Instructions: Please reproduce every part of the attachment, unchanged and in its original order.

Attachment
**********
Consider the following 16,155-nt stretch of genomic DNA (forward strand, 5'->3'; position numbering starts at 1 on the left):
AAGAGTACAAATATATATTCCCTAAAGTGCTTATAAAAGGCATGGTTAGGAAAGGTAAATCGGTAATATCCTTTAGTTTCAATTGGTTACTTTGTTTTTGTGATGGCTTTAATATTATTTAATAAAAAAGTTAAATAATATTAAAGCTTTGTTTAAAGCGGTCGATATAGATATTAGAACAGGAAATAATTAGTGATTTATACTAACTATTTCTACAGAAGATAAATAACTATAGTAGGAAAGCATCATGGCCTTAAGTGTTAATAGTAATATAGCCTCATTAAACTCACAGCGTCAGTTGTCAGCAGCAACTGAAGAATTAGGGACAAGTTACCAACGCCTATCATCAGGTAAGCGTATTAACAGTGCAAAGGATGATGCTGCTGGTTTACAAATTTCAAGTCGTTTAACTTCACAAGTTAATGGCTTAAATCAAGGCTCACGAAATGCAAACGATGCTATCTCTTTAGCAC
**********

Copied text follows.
Consider the following 16,155-nt stretch of genomic DNA (forward strand, 5'->3'; position numbering starts at 1 on the left):
AAGAGTACAAATATATATTCCCTAAAGTGCTTATAAAAGGCATGGTTAGGAAAGGTAAATCGGTAATATCCTTTAGTTTCAATTGGTTACTTTGTTTTTGTGATGGCTTTAATATTATTTAATAAAAAAGTTAAATAATATTAAAGCTTTGTTTAAAGCGGTCGATATAGATATTAGAACAGGAAATAATTAGTGATTTATACTAACTATTTCTACAGAAGATAAATAACTATAGTAGGAAAGCATCATGGCCTTAAGTGTTAATAGTAATATAGCCTCATTAAACTCACAGCGTCAGTTGTCAGCAGCAACTGAAGAATTAGGGACAAGTTACCAACGCCTATCATCAGGTAAGCGTATTAACAGTGCAAAGGATGATGCTGCTGGTTTACAAATTTCAAGTCGTTTAACTTCACAAGTTAATGGCTTAAATCAAGGCTCACGAAATGCAAACGATGCTATCTCTTTAGCAC